Welsh Witterings at Christmas
The Marmalade Awards are now open for entries and I am now dreaming of Seville oranges. No I am serious, I actually had a dream about Seville oranges, perhaps I am developing a marmalade-itus. Anyway, it will no be after Christmas before my preserving pans come out as with three young children to attend to their will be little time to get my award entries ready, instead I am looking forward to a full filled Christmas that is full of good home cooked food and the laughter of my children.
I have been busy preserving cherries in rum and brandy and have a pantry that is glistening with everything from home-made pickled eggs and onions to preserved mushrooms and cranberry sauce. Many of my pickles are ready for devouring now, but sadly I will have to wait a few more weeks for the cherry brandy and rum soaked cherries, but they will be well worth the wait. I’ll dip some of the cherries in chocolate and use the other is tarts and pies and then of course the cherry brandy itself to enjoy. If you fancy making some cherry brandy this year here is the recipe:
Home Made Cherry Brandy Recipe
This takes six weeks to infuse, but it’s well worth the wait. Not only do you get fabulous cherry brandy to warm you up on a wintery night, but you also end up with luscious brandy soaked cherries that are great for eating immediately or for a divine treat dip them in dark chocolate.
1 kg cherries
1 litre brandy (I used the cheapest bottle on the shelf, because there is absolutely no point using a fine cognac in this recipe)
300g golden caster sugar
Find a jar that has a tight-fitting lid that is large enough to take the cherries and the liquid. Sterilise the jar, I wah my jar in warm soapy water and then pop it in the dishwasher on a hot cycle.
Prick the cherries several times and place into the jar. Leave the stones in. Add the sugar and the brandy. Give the jar a good shake. Place the jar somewhere where you will see it daily to remind you to shake every day for the next week. For the remaining five weeks, shake the bottle weekly, tasting it occasionally to see if the taste is ‘cherry’ enough for your taste buds. Once it is ready, strain back into sterile bottles. You can now drink it or if you can manage to keep your lips off it, leave it for 12 months to mature. The strained cherries are ready for eating or using in recipes.
Unfortunately, I still have a bit of last minute Christmas grocery shopping to do as when I ventured out yesterday to get the soft fruits I need for my boozy festive trifle there was not a strawberry or raspberry in site. Indeed many supermarket shelves were empty and whenever I see people wandering around the supermarket aisles with heaving trolleys I wonder how much of that food will be wasted and end up in landfill. It’s a sad fact that in Britain food waste has become a major issue and indeed the great Christmas dinner throw away has been reported on many times, indeed in 2015 it was reported that the equivalent of 4 million Christmas dinners would be thrown away. According to Unilever in 2015, this figure is the equivalent to 263,000 turkeys; 7.5 million mince pies; 740,000 slices of Christmas pudding; 17.2 million Brussels sprouts; 11.9 million carrots and 11.3 million roast potatoes, it’s a shocking state of affairs and I must say that this is not something that happens in my household. I love using up festive leftovers and creating new recipes with them one of my favourite Christmas leftover recipes is one for sprouts, give it a try it’s a great way to use these little green gems up.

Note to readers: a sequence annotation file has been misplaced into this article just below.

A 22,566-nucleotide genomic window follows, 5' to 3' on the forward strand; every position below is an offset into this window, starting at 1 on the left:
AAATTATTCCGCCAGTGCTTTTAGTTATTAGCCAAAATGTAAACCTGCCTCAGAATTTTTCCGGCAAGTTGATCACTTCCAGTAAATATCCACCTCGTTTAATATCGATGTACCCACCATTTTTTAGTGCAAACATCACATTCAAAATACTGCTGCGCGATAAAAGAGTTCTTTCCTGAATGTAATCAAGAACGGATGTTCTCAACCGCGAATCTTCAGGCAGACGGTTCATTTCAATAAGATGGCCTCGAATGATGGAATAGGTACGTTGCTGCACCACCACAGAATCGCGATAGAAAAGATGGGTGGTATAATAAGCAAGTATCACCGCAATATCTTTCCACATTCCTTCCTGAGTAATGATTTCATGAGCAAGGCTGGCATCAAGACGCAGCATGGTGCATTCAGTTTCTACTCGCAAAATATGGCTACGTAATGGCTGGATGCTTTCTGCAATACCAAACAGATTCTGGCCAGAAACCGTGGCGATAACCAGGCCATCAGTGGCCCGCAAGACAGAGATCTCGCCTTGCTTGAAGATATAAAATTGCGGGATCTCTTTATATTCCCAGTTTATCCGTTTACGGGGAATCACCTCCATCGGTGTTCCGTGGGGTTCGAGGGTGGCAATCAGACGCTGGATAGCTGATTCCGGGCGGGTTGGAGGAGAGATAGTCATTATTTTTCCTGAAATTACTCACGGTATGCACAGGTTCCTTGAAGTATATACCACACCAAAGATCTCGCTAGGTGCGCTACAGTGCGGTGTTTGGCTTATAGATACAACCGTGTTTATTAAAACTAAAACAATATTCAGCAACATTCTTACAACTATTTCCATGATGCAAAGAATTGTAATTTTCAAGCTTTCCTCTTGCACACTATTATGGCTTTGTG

Creamy Green Goddess Bake
If there are Brussels sprouts lurking at the back of the pantry from the Christmas dinner, get them out and give them a tasty make-over with this innovative dish. I promise your guests won’t even notice they are eating these little festive green goddesses
1 kg small, even sized Brussels sprouts (outer skin removed)
250ml double cream
100G Stilton cheese crumbled
Pinch sea salt
Black pepper to taste
Preheat the oven to 200◦C, (180◦C fan assisted), gas mark 6
Bring a large pan of salted water to the boil. Add the sprouts and boil for 1 minute. Drain and plunge into cold water to refresh them, drain well , slice them in half and put in an oven proof dish and set aside.
Heat the cream gently and add in half of the stilton and the port, stir until smooth, pour over the sprouts and sprinkle with black pepper and the remaining stilton. Bake in the oven for 10 minutes until bubbling. Serve immediately.
Makes a tasty supper served with warm crusty bread or for a more substantial treat top with bacon or a nice poached egg.
To avoid soggy sprouts, do not cut a cross in the bottom as this lets in too much water during the cooking process
Well, I’m afraid it is off to the shops now for me and on my return I’ll be baking yet more mince pies, having a go at a chocolate truffle Christmas tree cake and making up a jolly nice batch of eggnog. Well, until next time I bid you a very festive farewell from chilly West Wales.